Pacemakers and Settings in the Athlete

A 62-year-old man with a history of atrial fibrillation (AF) and atypical atrial flutter presents to the clinic. He had previously undergone multiple catheter ablations targeting both the right atrium (RA) and left atrium. Because of recurrent atrial arrhythmia, he opted to undergo a Cox MAZE IV surgical AF ablation. His postoperative course was notable for periods of apparent complete heart block prompting implantation of a dual-chamber permanent pacemaker (PPM). During the procedure, a lead in the region of the sinus node could sense sinus activity but could not pace the atrium or ventricle, consistent with electrical sinus node isolation. The atrial lead was instead placed away from the sinus node to use atrial pacing and native conduction; however, the device consequently could not sense the underlying sinus activity.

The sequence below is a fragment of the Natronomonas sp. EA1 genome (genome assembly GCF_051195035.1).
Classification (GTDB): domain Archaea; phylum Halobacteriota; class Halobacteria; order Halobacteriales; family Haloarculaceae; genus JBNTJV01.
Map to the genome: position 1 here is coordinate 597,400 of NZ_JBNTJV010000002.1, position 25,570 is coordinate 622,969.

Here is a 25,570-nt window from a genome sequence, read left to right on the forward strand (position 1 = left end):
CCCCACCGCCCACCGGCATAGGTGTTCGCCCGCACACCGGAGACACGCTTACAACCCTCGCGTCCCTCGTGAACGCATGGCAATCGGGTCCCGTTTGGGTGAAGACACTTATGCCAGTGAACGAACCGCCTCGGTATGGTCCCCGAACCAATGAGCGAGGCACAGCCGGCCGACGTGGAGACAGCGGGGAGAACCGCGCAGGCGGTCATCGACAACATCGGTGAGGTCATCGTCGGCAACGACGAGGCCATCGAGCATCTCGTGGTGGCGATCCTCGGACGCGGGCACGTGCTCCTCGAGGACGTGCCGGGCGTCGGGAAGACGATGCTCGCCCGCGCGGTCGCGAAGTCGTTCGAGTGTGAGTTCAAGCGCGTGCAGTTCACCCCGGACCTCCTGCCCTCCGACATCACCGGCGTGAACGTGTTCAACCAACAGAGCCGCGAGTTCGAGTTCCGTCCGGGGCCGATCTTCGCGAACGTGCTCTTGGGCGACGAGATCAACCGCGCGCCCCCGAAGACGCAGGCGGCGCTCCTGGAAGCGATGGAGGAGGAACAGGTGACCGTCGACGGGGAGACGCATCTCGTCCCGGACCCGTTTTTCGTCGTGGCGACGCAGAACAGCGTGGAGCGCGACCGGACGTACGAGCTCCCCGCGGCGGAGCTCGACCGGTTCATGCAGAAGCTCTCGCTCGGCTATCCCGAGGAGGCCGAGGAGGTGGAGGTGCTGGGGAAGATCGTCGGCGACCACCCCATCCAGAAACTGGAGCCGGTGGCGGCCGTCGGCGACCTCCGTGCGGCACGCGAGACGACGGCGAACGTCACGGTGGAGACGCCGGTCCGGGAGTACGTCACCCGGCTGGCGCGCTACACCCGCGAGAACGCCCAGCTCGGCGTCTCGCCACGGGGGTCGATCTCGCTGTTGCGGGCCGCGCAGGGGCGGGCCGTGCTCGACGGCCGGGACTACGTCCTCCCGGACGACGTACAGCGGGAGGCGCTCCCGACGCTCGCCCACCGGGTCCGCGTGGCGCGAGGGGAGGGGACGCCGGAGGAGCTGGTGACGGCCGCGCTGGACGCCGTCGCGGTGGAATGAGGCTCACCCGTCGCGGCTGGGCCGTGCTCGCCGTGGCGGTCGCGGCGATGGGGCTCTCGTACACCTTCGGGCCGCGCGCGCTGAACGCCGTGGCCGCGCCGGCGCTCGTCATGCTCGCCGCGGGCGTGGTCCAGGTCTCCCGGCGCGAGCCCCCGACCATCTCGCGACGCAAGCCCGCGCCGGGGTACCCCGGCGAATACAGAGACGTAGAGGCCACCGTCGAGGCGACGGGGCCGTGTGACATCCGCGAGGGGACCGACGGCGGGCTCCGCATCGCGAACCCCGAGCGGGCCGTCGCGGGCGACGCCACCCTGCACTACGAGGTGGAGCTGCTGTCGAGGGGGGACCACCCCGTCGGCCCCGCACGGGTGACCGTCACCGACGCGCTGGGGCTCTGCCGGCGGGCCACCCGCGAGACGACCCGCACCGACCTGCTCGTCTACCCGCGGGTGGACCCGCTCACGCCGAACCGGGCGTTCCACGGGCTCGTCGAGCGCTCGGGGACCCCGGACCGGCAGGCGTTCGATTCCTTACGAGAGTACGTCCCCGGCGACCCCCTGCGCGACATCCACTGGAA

He is a retired college athlete who exercises >5 days per week with activities including running, hiking, swimming, and biking. He reports exertional intolerance, particularly when trying to hike quickly uphill. His PPM interrogation shows a rate histogram (Figure 1).

Figure 1

Figure 1
Figure 1: Atrial Rate Histogram in the Clinic. Courtesy of Hall D, Mikhova K, Cooper DH, Husaini M.

Is his PPM likely to be contributing to his symptoms and, if so, what changes could be made to improve his exercise capacity?

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